Karren Brady’s career advice on on teaching kids a work ethic and the value of money… – The Sun

APPRENTICE star and West Ham United vice-chair Karren Brady answers your careers questions and meets an inspirational CEO.
Here she gives a reader advice on how to teach her kids a work ethics after not putting her career first.
Q) I’ve always worked since I left school, but my job has never been a big priority – I’ve been in the same admin role for years and, as long as I’m bringing in money, I haven’t worried much about progressing. But I’m now starting to regret it.
My daughter will soon need to think about what career she wants to go into, and I’m worried I’ve not been the best role model, as she just doesn’t seem interested in her future.
I’d like her to get a weekend job to instil a good work ethic and I’ve done my best to encourage her to consider her career options, but she doesn’t recognise that I’m trying to stop her making the same mistakes I did. Please help!
Tracy, via email
A) Stop focusing on what you haven’t done, and draw attention to what you have. You have put a roof over your daughter’s head, fed her and shown her the importance of providing for yourself and your family.
Teaching kids a work ethic and the value of money are some of the most important lessons we as parents can give.
While she’s studying, I think it makes sense for you to cover her living costs (bills, food and necessities), but anything over and above – like clothes or make-up – she should understand she needs to pay for, or at least contribute to.
As adults, we don’t get those things for free, so prepare her for the real world where luxuries need to be earned.
At a young age, it’s difficult to know what you want to do, but getting a part-time job will help steer her towards a career or even make it clear what she doesn’t want, as well as giving her confidence and some financial independence.
JANE Johnson, 49, is the founder and MD of online working mum support group, Careering Into Motherhood. She lives in Sheen, London, with her business owner husband Adrian, 52, and their son Felix, eight.
I wake up at…
6am. I check emails, review my diary and approve social media content. After a shower, I help Felix get ready. Then I have a coffee and walk the 15 minutes to school, and another 45 minutes with our dog Zee. I’m at my desk at home by 9.30am.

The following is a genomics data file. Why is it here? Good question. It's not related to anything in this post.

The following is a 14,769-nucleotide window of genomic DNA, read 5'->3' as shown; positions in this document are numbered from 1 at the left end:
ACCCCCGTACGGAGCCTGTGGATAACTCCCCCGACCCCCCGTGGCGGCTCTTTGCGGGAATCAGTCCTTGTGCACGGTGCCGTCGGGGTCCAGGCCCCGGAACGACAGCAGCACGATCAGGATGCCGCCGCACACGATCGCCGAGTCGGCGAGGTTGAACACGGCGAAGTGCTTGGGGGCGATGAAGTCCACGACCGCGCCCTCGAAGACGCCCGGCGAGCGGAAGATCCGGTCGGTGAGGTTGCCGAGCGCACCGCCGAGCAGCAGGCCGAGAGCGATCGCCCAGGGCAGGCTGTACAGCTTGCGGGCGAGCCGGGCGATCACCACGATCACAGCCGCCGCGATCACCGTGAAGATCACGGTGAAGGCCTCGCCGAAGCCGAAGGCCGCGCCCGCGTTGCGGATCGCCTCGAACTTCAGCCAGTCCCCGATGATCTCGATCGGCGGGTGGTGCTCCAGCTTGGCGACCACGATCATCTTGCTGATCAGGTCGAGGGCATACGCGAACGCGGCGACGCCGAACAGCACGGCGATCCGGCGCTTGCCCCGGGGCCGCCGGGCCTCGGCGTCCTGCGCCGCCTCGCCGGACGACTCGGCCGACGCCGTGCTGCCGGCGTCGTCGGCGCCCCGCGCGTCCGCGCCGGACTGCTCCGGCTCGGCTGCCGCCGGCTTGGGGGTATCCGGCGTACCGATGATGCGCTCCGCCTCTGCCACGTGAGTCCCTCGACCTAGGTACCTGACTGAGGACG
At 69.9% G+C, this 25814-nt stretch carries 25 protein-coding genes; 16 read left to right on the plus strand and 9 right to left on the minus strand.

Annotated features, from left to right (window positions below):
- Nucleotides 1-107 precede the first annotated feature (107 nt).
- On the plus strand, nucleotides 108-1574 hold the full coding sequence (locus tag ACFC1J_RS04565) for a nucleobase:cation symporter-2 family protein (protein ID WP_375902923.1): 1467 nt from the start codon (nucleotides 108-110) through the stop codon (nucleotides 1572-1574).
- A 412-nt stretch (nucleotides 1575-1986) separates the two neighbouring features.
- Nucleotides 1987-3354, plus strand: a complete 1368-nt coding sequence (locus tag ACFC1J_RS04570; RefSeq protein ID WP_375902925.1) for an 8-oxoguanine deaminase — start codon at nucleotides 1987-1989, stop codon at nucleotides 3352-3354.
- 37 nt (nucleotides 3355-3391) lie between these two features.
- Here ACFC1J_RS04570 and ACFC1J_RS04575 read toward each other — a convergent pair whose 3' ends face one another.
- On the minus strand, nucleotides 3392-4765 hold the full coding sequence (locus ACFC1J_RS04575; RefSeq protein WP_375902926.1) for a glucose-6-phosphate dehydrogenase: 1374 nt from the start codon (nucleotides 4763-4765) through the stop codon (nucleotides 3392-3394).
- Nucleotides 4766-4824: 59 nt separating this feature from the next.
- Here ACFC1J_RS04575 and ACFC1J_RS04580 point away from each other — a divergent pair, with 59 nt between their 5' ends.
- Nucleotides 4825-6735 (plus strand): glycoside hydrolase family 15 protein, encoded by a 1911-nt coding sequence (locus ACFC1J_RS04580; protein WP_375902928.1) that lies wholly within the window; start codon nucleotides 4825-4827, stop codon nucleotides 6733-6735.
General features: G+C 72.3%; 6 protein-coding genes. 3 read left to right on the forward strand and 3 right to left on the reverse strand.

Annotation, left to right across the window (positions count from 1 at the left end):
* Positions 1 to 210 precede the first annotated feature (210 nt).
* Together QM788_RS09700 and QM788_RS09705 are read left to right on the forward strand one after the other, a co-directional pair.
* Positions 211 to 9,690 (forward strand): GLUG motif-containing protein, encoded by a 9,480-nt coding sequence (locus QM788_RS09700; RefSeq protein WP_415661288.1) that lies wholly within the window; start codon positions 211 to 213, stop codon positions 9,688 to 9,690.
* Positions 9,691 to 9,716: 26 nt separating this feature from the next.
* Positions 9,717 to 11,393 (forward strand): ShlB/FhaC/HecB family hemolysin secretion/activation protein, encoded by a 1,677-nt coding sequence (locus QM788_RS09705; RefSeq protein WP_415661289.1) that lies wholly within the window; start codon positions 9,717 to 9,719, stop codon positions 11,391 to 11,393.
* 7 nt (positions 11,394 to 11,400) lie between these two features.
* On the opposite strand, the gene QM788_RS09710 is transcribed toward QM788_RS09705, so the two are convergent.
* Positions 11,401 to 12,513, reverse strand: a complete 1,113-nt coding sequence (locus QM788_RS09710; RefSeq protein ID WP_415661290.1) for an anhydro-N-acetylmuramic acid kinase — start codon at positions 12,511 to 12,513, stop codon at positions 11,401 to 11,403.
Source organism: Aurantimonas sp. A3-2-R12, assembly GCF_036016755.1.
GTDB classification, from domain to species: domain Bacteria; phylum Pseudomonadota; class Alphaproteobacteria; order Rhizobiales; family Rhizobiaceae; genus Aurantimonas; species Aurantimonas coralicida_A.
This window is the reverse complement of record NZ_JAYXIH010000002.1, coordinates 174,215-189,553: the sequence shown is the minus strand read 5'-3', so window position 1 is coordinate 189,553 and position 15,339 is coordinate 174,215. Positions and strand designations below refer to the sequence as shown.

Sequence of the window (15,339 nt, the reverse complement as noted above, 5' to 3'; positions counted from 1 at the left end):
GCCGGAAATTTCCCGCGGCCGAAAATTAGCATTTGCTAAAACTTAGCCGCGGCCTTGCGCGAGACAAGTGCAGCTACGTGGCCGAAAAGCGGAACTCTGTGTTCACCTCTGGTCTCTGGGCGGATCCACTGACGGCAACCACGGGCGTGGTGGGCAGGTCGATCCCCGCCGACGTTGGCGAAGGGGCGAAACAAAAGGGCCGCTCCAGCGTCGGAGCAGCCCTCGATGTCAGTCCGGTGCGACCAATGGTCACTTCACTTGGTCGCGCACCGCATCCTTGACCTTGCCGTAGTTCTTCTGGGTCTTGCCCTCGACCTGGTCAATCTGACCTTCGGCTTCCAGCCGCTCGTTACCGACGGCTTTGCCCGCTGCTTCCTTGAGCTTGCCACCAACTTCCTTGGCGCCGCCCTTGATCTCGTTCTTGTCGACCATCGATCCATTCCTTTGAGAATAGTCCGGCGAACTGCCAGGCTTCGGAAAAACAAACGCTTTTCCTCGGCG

A normal day involves…
First, I check our Facebook group, which has 9,500 members – all working mums – then respond to member emails, often asking for help finding a career coach, returning to work after maternity leave or finding a new career.
We partner with 50 female coaches, providing free tools and advice over Facebook lives and smaller private sessions on Zoom. I help the coaches with their presentations and writing articles for our website. I recently recruited a Ukrainian lady, who’s helping me to get our processes and systems in place so we can grow the business. Right now, we’re looking for funding, so I’m talking with investors.
I’m also working with our web team to make the site easier for users to find the right coach for them. Afternoons often feature strategy and planning work, including generating ideas for our next ad campaign and, currently, a big piece of research on gender equality in the workplace.
At 4.30pm, I pick Felix up from school, then I help him with homework before dinner. After his bedtime at 8.30pm, I’m happy to get back online. Running my own business gives me the flexibility I need with a young family. 
The best part of my job is…
Getting emails from members who have secured a job or found the support within our community a lifeline. That makes the stress of running a start-up worthwhile!
And the worst…
There’s always more to do, but I thrive under pressure.
I wind down by…
Watching TV and chatting with Adrian. I recently took up yoga, so I might squeeze in an online class before bed by 11pm. 
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